Although he reached free agency last offseason as one of the most accomplished starters on the open market, former AL Cy Young winner Dallas Keuchel went without a team for a shockingly long time. Keuchel, who looked like a shoo-in to sign a lucrative multiyear deal at the outset of the winter, ended up settling for the Braves’ one-year, $13MM offer shortly after the amateur draft in early June.
The fact that Keuchel’s previous team, the Astros, attached a qualifying offer to him before he became a free agent was an obvious cause for the difficulty he encountered on the market. The longer Keuchel sat without a deal, the closer the draft came. The closer the draft came, the more content teams were to wait Keuchel out and attempt to sign the Scott Boras client without having to give up compensation in the form of a pick(s).
With the qualifying offer system still intact heading into this winter, there could be some soon-to-be free agents who meet a similar fate to what Keuchel and fellow post-draft signing Craig Kimbrel faced earlier in 2019. Keuchel won’t be one of them, as a player can’t receive a QO twice, though he explained to Jesse Rogers of ESPN that he remains frustrated with the setup that’s in place.
“This is whole draft-pick compensation thing went from a throw-in for a team losing a player, to is he really a free agent now?” Keuchel said.“How can you be free if there is a draft pick attached to you? And why do they value draft picks so much when the percentage of picks who make the league, and are better than you, is what, like .01 percent? There are so many things wrong.”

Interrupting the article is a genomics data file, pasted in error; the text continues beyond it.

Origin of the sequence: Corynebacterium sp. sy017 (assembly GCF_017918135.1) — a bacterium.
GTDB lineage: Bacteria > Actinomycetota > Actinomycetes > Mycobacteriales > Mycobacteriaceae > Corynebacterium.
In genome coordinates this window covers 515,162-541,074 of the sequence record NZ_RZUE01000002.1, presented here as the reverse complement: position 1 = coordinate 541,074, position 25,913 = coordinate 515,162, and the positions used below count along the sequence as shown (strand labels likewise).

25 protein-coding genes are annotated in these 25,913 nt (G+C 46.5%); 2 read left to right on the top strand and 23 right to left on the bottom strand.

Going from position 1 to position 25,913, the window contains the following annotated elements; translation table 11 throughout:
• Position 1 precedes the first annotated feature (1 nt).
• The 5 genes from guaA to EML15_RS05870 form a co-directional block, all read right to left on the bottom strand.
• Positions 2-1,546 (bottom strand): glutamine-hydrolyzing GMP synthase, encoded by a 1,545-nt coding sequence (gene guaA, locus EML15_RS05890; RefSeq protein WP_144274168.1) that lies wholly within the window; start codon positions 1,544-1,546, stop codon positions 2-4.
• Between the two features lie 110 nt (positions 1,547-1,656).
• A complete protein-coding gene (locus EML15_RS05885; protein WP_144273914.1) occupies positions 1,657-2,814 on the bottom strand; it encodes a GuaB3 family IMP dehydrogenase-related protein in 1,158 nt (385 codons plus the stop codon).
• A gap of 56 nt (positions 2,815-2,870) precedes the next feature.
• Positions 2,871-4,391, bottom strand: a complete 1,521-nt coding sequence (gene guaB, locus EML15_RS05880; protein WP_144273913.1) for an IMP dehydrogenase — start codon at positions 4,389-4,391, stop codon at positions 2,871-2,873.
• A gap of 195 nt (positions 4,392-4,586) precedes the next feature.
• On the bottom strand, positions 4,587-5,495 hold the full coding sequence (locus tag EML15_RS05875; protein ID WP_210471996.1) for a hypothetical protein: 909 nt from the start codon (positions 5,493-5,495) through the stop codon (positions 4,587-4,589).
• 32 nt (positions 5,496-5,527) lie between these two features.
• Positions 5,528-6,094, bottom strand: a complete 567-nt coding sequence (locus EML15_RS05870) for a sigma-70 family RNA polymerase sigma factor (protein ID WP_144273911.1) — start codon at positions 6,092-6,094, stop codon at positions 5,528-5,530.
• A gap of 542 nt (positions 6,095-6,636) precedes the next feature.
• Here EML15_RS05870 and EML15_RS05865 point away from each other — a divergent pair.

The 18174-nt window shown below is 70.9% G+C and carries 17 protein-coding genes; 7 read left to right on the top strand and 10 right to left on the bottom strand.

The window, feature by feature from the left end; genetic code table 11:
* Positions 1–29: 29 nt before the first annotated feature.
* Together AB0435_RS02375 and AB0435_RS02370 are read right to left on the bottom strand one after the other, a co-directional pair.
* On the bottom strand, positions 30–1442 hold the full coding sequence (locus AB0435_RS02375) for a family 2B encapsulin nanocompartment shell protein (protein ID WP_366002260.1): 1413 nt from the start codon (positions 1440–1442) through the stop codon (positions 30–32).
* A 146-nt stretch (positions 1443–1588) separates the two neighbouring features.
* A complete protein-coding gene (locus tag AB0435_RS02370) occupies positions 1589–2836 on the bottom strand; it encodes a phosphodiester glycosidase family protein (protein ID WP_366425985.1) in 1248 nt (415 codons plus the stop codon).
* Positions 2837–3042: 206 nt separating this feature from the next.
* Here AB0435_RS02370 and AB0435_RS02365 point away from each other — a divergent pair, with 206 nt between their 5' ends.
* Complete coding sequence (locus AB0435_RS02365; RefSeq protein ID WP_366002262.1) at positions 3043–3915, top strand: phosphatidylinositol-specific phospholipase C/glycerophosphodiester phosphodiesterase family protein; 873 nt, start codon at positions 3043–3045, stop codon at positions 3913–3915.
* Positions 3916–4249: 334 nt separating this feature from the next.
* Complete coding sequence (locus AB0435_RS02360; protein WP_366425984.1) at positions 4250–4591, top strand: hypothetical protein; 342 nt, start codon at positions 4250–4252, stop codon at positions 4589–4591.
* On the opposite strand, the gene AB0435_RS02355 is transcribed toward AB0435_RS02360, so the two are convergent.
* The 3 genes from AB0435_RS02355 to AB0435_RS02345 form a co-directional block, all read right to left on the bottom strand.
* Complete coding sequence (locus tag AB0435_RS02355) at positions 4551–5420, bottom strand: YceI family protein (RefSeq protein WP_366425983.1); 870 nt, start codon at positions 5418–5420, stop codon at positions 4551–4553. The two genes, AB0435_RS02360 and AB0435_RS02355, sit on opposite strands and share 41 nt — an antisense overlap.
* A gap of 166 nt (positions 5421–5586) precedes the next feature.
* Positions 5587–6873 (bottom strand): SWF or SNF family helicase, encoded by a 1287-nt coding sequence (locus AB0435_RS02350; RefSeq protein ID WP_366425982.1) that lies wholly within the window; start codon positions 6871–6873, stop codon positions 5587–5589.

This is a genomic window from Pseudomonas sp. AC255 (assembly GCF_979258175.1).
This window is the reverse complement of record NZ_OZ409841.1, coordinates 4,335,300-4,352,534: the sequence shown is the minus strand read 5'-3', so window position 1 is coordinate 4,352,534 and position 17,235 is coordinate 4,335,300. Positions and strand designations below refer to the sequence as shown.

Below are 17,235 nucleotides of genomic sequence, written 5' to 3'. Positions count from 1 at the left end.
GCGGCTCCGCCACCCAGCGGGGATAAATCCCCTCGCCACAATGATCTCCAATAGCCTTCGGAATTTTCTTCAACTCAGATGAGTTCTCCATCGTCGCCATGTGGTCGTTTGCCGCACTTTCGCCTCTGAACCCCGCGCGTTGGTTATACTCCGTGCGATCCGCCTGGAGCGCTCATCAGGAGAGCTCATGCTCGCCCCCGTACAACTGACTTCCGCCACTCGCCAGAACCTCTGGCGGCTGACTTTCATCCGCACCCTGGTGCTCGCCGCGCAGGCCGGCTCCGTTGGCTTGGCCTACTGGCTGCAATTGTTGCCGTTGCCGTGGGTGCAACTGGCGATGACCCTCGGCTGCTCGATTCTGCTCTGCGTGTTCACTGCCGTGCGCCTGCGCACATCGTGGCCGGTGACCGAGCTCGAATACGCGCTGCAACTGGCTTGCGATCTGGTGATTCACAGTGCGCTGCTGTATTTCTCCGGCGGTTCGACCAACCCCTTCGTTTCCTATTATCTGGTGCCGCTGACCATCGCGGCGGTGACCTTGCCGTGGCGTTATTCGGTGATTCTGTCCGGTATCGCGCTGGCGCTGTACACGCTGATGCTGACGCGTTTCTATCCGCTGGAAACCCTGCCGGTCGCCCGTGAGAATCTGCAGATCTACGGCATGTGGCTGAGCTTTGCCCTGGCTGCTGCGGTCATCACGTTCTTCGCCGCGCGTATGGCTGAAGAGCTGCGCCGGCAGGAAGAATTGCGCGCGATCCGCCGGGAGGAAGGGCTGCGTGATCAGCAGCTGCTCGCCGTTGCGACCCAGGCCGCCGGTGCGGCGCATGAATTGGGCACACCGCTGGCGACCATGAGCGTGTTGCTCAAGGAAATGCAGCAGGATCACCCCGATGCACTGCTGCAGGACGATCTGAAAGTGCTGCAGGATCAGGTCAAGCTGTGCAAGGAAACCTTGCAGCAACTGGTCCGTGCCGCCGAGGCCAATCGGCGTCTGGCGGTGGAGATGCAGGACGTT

Like many of his fellow players, Keuchel’s irked by the last two offseasons, both of which were notoriously sluggish from a free agency standpoint. “It’s not just us being the bad guys,” Keuchel said of the players.
Keuchel’s among those displeased with the way free agency has been trending, though that doesn’t mean he didn’t receive multiyear offers during his trip to the market. On the contrary, the Angels were among those who were willing to commit more than one year to Keuchel, per Rogers. However, Keuchel believed those teams “undervalued” him, writes Rogers. It also seems signing with a playoff-caliber club was a priority for Keuchel, who, despite his relatively underwhelming results in free agency, believes he’s now “in the best possible for scenario for myself” as a member of a World Series-contending Braves team.
Although he wasn’t the ace-caliber hurler we’ve seen in the past, Keuchel did help the Braves to an NL East title after his midseason arrival. The 31-year-old threw 112 2/3 innings of 3.75 ERA/4.72 FIP with 7.27 K/9 and 3.12 BB/9 and a 60.1 percent groundball rate in the regular season, and then added 4 2/3 innings of one-run ball in the team’s Game 1 loss to the Cardinals in the NLDS. With that series heading to a winner-take-all Game 5 on Wednesday (in which Mike Foltynewicz will take the mound for Atlanta), Keuchel might not make another start for the Braves. The club could try to re-sign Keuchel whenever its season ends, but it if that doesn’t happen, he’ll have to test the free-agent waters again. While it’s likely Keuchel’s next deal will outdo his current pact, he doesn’t seem thrilled about returning to the market.
“I still have to go back into the zoo [free agency] but I figured if this offseason doesn’t present more offers, more swiftly, like the NBA or the NFL, then the normal fan will see exactly what’s going on,” Keuchel said. “That’s what I want people to see.”